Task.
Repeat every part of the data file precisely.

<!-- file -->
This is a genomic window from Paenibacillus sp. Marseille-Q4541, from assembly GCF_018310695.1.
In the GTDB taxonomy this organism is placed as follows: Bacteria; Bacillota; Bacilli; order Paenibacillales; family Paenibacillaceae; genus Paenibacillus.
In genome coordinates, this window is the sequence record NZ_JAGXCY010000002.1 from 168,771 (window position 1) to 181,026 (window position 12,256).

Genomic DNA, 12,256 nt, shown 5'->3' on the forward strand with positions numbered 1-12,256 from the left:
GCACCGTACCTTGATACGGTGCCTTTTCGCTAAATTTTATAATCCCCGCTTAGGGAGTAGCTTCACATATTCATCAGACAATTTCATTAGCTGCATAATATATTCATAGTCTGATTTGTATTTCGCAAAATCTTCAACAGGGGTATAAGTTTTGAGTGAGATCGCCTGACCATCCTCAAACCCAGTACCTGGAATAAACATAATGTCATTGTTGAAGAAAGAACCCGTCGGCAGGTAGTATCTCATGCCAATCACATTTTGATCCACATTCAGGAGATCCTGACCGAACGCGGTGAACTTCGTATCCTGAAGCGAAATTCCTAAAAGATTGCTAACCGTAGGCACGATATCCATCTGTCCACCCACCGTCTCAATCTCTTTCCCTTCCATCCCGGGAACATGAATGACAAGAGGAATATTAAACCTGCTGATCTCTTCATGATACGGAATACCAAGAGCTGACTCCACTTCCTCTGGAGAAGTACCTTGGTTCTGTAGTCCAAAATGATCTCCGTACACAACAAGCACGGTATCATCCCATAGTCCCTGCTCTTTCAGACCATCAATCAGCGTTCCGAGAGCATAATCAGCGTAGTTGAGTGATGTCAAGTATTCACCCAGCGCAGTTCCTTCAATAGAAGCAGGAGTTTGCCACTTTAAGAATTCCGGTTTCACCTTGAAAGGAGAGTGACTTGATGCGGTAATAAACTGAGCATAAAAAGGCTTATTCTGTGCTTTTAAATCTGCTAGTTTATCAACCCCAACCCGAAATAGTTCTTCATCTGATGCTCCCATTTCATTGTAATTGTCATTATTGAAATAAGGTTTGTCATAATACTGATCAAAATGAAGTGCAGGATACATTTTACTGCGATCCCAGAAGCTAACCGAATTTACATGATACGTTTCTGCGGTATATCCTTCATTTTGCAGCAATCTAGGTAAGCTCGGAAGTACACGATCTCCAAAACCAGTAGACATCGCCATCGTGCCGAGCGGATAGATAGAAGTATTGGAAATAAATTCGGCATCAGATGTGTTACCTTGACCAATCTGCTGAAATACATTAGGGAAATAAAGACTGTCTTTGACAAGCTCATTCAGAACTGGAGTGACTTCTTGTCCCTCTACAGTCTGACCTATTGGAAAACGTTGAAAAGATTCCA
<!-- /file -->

This is a genomic window from Paenibacillus sp. Marseille-Q4541, from assembly GCF_018310695.1.
In the GTDB taxonomy this organism is placed as follows: Bacteria; Bacillota; Bacilli; order Paenibacillales; family Paenibacillaceae; genus Paenibacillus.
In genome coordinates, this window is the sequence record NZ_JAGXCY010000002.1 from 168,771 (window position 1) to 181,026 (window position 12,256).

Genomic DNA, 12,256 nt, shown 5'->3' on the forward strand with positions numbered 1-12,256 from the left:
GCACCGTACCTTGATACGGTGCCTTTTCGCTAAATTTTATAATCCCCGCTTAGGGAGTAGCTTCACATATTCATCAGACAATTTCATTAGCTGCATAATATATTCATAGTCTGATTTGTATTTCGCAAAATCTTCAACAGGGGTATAAGTTTTGAGTGAGATCGCCTGACCATCCTCAAACCCAGTACCTGGAATAAACATAATGTCATTGTTGAAGAAAGAACCCGTCGGCAGGTAGTATCTCATGCCAATCACATTTTGATCCACATTCAGGAGATCCTGACCGAACGCGGTGAACTTCGTATCCTGAAGCGAAATTCCTAAAAGATTGCTAACCGTAGGCACGATATCCATCTGTCCACCCACCGTCTCAATCTCTTTCCCTTCCATCCCGGGAACATGAATGACAAGAGGAATATTAAACCTGCTGATCTCTTCATGATACGGAATACCAAGAGCTGACTCCACTTCCTCTGGAGAAGTACCTTGGTTCTGTAGTCCAAAATGATCTCCGTACACAACAAGCACGGTATCATCCCATAGTCCCTGCTCTTTCAGACCATCAATCAGCGTTCCGAGAGCATAATCAGCGTAGTTGAGTGATGTCAAGTATTCACCCAGCGCAGTTCCTTCAATAGAAGCAGGAGTTTGCCACTTTAAGAATTCCGGTTTCACCTTGAAAGGAGAGTGACTTGATGCGGTAATAAACTGAGCATAAAAAGGCTTATTCTGTGCTTTTAAATCTGCTAGTTTATCAACCCCAACCCGAAATAGTTCTTCATCTGATGCTCCCATTTCATTGTAATTGTCATTATTGAAATAAGGTTTGTCATAATACTGATCAAAATGAAGTGCAGGATACATTTTACTGCGATCCCAGAAGCTAACCGAATTTACATGATACGTTTCTGCGGTATATCCTTCATTTTGCAGCAATCTAGGTAAGCTCGGAAGTACACGATCTCCAAAACCAGTAGACATCGCCATCGTGCCGAGCGGATAGATAGAAGTATTGGAAATAAATTCGGCATCAGATGTGTTACCTTGACCAATCTGCTGAAATACATTAGGGAAATAAAGACTGTCTTTGACAAGCTCATTCAGAACTGGAGTGACTTCTTGTCCCTCTACAGTCTGACCTATTGGAAAACGTTGAAAAGATTCCA